Woman’s fortitude putting us to shame

Fr Lukasz Jaksik

The chronicles state briefly: she was born without any pain; no need for a midwife. But her death was completely different. Her last companions were pain, blood and humiliation. We do not know what a 16-year old girl felt when she was suddenly taken from her home and led towards the forest, to her tragic destiny. A Russian soldier led Karolina Kozka as a sheep for slaughter. But that might not have been the source of the biggest misfortune of the inhabitant of Zabawa, a village located near Tarnow. Since she was led to the place of her death with his father who had no strength to defend her daughter, even risking being hurt or killed. Similarly, two young boys, most likely the neighbours of the martyr, who did not do anything to help her although they witnessed her kidnapping.

Pricks of conscience for men

The Blessed Karolina was born on 2 August 1898 in Wal-Ruda. She was brought up in a large, religious family. From her childhood the local people called her the first soul to heaven, the most pious girl in the parish and a real angel. Her house, which was restored after the fire, testifies about her religious life. There were two rooms in house of the Kozka family. The first one was a stable for farm animals. Through the stable the family entered the second room. A small museum was organised there: a wooden bed and a wooden little table, her prayer-books and pictures from her pilgrimage to Odporyszow. There are also clay and wooden vessels, an old coal iron and oil lamps. The showcases contain the local costumes and the chest, which the future blessed bought for the money she earned serving in the manor.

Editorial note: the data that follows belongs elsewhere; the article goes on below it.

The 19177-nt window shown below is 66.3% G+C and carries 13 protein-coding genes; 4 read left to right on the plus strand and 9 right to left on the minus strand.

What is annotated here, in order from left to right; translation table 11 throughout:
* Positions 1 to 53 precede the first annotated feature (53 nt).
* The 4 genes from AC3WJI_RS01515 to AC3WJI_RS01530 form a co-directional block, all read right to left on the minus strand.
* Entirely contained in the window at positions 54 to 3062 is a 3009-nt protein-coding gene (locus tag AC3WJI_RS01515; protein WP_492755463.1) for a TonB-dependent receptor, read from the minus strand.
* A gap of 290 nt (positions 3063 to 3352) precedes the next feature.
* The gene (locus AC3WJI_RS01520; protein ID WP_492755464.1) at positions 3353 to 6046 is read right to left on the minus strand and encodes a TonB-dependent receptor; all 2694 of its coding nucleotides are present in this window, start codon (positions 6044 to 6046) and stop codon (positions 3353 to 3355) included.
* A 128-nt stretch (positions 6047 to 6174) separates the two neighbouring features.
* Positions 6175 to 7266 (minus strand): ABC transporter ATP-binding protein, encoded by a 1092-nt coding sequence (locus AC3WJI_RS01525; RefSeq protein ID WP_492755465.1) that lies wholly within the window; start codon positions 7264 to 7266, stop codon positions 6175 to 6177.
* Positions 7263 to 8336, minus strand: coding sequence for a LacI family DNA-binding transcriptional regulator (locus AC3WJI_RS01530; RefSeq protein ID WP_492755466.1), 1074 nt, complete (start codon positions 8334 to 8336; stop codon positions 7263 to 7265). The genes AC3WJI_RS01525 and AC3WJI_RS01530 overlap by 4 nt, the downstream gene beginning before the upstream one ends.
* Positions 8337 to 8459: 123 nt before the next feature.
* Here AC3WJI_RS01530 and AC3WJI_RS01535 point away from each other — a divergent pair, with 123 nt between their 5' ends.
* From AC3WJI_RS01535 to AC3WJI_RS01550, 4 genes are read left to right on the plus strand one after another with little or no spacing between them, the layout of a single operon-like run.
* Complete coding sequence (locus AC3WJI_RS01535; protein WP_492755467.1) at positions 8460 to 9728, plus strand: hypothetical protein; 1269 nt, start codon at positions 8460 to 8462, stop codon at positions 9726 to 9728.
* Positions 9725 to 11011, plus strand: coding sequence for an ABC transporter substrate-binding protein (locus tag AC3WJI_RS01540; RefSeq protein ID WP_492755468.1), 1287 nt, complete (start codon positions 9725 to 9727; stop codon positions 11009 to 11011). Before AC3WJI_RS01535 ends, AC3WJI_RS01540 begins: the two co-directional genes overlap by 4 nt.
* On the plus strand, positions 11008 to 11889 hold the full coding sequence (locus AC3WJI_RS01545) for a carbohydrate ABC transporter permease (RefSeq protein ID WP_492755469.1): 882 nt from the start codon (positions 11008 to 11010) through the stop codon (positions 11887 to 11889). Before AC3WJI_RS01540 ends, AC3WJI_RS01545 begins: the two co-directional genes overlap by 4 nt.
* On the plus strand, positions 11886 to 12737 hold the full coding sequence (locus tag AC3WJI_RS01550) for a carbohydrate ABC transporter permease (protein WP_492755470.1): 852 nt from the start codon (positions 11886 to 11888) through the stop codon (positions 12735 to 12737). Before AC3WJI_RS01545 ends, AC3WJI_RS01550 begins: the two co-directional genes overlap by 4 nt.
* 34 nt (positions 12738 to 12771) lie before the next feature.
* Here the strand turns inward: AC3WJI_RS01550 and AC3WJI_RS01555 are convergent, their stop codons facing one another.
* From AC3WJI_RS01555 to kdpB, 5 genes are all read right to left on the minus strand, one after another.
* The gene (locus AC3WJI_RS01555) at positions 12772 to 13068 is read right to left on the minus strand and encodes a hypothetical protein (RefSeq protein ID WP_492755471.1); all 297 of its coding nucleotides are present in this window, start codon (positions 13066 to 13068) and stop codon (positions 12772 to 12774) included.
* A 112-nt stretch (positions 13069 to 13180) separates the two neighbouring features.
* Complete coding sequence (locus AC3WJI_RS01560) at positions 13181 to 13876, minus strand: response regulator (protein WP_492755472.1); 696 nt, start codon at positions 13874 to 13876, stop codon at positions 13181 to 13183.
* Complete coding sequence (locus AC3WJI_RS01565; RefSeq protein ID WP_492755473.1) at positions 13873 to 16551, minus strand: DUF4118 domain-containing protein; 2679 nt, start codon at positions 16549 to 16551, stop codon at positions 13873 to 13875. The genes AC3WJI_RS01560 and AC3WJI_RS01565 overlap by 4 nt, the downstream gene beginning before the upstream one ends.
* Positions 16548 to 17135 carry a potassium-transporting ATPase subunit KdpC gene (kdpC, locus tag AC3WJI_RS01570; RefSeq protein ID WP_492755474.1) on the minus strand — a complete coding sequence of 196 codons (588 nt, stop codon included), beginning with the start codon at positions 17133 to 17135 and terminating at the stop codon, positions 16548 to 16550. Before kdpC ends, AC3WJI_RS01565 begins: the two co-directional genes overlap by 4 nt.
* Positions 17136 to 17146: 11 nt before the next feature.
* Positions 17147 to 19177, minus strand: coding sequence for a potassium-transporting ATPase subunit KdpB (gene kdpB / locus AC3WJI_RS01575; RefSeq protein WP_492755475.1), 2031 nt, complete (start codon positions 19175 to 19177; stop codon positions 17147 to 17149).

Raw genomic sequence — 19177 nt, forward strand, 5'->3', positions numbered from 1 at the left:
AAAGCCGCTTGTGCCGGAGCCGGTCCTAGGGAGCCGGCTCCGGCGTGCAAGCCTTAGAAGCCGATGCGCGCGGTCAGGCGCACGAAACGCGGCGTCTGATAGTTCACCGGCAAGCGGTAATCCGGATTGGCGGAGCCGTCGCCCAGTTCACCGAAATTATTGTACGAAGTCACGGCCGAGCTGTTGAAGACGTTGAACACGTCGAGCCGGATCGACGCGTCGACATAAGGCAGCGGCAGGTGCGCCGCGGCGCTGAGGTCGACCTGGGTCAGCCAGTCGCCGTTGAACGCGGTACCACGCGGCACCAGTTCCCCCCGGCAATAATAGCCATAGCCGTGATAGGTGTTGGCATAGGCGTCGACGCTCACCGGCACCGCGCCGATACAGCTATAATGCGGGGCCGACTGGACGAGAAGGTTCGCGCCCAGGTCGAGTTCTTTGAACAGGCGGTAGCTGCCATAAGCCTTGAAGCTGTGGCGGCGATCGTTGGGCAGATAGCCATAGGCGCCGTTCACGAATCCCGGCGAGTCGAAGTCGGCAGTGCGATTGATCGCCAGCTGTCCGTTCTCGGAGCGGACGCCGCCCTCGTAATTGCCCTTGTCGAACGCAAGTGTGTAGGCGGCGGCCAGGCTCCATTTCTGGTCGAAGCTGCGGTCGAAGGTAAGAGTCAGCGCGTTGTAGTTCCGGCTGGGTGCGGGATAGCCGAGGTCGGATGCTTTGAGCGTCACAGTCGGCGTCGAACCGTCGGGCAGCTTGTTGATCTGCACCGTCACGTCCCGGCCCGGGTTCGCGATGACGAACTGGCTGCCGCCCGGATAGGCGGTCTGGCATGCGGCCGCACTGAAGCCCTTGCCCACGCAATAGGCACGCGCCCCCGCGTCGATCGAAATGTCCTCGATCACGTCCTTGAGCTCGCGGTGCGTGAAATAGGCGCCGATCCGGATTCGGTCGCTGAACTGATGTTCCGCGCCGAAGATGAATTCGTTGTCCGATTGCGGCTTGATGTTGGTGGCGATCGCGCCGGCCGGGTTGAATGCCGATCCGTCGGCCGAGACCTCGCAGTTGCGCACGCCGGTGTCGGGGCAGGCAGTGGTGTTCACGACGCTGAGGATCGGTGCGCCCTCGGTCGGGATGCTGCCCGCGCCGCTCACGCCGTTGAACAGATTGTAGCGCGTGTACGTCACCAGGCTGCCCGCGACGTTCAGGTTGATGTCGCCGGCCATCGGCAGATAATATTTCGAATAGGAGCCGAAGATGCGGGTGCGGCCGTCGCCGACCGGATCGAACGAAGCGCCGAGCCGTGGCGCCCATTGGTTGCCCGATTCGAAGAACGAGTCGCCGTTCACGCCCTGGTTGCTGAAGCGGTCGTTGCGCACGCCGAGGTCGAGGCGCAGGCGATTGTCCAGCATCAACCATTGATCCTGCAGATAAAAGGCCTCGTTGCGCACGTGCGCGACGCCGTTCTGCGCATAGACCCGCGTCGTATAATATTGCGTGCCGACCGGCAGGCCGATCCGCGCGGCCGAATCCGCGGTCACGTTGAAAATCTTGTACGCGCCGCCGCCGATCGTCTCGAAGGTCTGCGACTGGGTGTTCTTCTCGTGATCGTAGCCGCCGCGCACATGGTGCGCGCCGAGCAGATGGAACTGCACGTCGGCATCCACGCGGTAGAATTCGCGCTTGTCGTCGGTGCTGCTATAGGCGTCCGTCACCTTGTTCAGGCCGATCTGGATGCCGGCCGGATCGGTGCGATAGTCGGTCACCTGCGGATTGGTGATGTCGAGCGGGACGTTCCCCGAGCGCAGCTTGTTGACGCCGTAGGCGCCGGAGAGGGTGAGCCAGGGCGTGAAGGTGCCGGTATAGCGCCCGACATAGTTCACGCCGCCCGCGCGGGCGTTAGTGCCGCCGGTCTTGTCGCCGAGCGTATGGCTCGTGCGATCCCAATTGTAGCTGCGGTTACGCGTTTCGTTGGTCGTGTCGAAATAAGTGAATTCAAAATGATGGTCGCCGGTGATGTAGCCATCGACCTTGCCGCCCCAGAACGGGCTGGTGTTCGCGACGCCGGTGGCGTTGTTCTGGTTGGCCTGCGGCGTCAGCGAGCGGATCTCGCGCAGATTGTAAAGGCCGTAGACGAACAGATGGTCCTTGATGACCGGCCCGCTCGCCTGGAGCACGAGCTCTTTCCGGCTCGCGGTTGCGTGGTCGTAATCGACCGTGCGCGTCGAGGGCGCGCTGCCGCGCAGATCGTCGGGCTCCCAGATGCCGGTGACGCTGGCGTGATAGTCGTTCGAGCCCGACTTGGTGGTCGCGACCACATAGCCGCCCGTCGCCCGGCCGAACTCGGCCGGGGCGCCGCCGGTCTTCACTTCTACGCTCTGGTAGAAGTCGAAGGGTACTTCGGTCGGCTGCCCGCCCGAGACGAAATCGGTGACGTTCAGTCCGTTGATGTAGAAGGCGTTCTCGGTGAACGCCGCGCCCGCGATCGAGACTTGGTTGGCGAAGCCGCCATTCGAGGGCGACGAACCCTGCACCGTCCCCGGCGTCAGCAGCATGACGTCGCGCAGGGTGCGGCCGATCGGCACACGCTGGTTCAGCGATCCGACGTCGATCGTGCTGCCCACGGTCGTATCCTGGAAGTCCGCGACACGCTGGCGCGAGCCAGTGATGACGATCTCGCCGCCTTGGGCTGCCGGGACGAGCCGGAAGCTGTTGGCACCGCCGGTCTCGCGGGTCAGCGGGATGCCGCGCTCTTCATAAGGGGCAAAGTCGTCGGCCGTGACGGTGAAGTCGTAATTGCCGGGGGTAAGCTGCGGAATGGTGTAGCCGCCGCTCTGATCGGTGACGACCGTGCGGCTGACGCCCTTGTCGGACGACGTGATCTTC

As a child Karolina organised religious teaching for her peers under the pear tree near her home, which still stands there. She was at church every day. She assumed great responsibility for running the house, farm and upbringing her brothers and sisters. On 18 November 1914, defending her dignity, she was killed by a Russian soldier. John Paul II beatified her during his visit to Tarnow in 1987. The cause for her canonisation has been conducted since 2006. The cult of the Blessed Karolina has constantly developed since her beatification. Her figure has been placed on banners and in pictures; there are also monuments to the Blessed. She is the patroness of the Catholic Youth Association and the Movement of Clean Hearts, the Caritas circles in schools and in the Diocese of Rzeszow. Her popularity has been also testified by thanksgivings for the graces received through her intercession, especially for healings. Pilgrim movement to the grave of the Blessed Karolina in Zabawa is growing. Moreover, there are valuable pastoral initiatives; new churches and chapels dedicated to her are built and the demand for relics relating to her, sent from various parts of Poland and the world, increases.

Holiness radiates